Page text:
Don’t gamble with your digital marketing

Geoff Karcher Learn

Don’t gamble with your digital marketing

If you regularly read this blog, you may sense that we are fairly particular about how we take care of our partners. Whether they work with TKG Access, our small business division, or they are a larger organization with an aggressive digital marketing strategy, we take it personally.

From strategy development to execution to measuring results, our team becomes intimately involved with our partners, so we take their wins and losses to heart. That’s why it really gets to us when we see companies gamble with their brand by trying high-risk, low-budget marketing tactics.

Don’t get me wrong. Having run a small digital agency for over 20 years, I enjoy taking risks as much as the next guy. But just like poker, risks should be calculated and strategic. 

Common ways we see companies gambling with their digital marketing

Companies often feel the need to check the “digital marketing” or “new website” box by hiring the lowest cost provider that will show up and give them a quote or respond to their RFP. In those cases, more often than not, the wrong factors are driving the decision. 

Potential consequences of gambling with your brand

Low budget SEO

SEO providers that offer extremely low prices often offer little value as well. They tend to focus on generating backlinks and traffic, and they are less concerned about providing real results. This isn’t their fault. Giving them a $200 or $300 budget isn’t going to allow them to dig into your brand. 

Common unintended consequences that we end up fixing later include toxic backlinks due to poor link building strategies, keyword stuffed and over optimized website content, and blog content that is unrelated to the actual products and services a given company provides. In other words, content for the sake of content, not content for the sake of strategy. All of these issues can cause long lasting negative impacts on your brand.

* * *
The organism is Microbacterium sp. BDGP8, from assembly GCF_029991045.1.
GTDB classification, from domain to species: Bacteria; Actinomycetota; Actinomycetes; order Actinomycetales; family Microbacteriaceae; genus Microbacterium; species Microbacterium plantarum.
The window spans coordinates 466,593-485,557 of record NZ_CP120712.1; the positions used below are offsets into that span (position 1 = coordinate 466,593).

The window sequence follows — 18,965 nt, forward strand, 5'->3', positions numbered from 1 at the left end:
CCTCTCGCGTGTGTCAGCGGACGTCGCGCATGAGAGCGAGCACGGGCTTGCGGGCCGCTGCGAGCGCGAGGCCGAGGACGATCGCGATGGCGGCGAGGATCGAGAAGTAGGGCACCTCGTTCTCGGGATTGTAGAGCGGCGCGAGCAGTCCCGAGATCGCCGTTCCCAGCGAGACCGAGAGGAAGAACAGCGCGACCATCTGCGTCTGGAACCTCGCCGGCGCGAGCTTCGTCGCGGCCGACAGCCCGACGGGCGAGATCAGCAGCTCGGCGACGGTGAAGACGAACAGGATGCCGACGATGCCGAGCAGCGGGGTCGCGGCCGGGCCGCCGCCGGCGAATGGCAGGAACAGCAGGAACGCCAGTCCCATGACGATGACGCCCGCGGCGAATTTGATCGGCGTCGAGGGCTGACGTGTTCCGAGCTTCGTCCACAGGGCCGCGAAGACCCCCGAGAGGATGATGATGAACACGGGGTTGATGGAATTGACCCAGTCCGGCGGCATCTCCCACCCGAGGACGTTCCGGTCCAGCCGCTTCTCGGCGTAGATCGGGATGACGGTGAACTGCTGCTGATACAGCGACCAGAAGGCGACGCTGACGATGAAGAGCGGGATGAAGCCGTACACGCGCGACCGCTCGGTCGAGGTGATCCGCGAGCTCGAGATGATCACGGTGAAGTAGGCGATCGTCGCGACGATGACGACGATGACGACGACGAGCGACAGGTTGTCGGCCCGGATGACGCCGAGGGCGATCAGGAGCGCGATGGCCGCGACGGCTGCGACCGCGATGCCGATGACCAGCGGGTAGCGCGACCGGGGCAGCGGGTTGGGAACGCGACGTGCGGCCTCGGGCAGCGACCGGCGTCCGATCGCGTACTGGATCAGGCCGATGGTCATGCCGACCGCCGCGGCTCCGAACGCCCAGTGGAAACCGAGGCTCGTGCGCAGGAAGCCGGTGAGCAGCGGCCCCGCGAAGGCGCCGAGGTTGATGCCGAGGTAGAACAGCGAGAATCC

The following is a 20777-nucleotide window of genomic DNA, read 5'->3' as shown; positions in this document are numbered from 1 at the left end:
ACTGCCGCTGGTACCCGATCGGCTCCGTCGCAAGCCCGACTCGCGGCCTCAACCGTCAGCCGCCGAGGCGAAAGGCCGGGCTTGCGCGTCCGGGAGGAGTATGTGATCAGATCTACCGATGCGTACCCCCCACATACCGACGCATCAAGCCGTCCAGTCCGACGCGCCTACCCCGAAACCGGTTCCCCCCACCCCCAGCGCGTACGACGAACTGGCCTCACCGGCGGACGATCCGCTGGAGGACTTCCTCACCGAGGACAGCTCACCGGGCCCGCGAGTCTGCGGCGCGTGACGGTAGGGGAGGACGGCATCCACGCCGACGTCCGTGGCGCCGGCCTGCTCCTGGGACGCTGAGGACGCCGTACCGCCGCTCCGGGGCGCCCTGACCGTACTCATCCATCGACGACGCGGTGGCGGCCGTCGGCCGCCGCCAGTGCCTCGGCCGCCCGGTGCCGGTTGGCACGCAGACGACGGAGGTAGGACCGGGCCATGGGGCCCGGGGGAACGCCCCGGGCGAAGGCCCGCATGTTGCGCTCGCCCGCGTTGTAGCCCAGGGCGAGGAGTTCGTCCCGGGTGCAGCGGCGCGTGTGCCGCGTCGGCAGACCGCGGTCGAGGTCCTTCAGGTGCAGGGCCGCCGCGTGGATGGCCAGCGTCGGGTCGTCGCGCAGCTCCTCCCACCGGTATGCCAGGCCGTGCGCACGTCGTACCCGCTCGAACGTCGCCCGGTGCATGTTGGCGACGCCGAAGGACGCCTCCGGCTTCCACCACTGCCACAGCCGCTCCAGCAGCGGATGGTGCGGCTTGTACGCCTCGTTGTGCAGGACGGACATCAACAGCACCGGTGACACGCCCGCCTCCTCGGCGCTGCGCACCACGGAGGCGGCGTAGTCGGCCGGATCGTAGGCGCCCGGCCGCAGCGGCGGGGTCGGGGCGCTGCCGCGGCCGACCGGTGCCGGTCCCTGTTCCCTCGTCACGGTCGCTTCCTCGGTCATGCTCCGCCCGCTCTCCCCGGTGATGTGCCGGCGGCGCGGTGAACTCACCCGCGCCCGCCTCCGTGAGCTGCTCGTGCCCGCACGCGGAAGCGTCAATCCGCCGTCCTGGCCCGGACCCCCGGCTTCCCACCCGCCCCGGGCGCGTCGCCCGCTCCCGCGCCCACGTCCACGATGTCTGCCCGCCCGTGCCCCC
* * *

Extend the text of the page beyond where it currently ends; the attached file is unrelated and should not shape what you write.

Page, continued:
Half-assing social media 

Poor social media management can be a real problem. I certainly realize that not every brand needs to leverage social media for growth. However, because the web is how most people experience any new brand for the first time, it does matter. Even an industrial manufacturer needs to have a professional presence on Facebook, for instance. Potential employees and customers are likely to at least check it out to get a feel for your culture. If they land on your social media page and all they see are posts about coffee and restroom breaks, what impact might that have on your brand? Your social media presence should be managed by a true communications professional that understands social media, not a young person that just grew up with it.

Sending “blast emails”

Email marketing and marketing automation are still around today for a reason. They work. That said, if you are checking that box by sending out regular “email blasts” via Outlook, BCCing a bunch of people or using a tool like Constant Contact, you may be doing more harm than good. People expect valuable, targeted messaging from brands, not a random dump of whatever you have on sale or came across your mind. There is significant opportunity to leverage the right tool for the job, but hammering your audience with a lot of un-focused email content can damage their perception of your brand.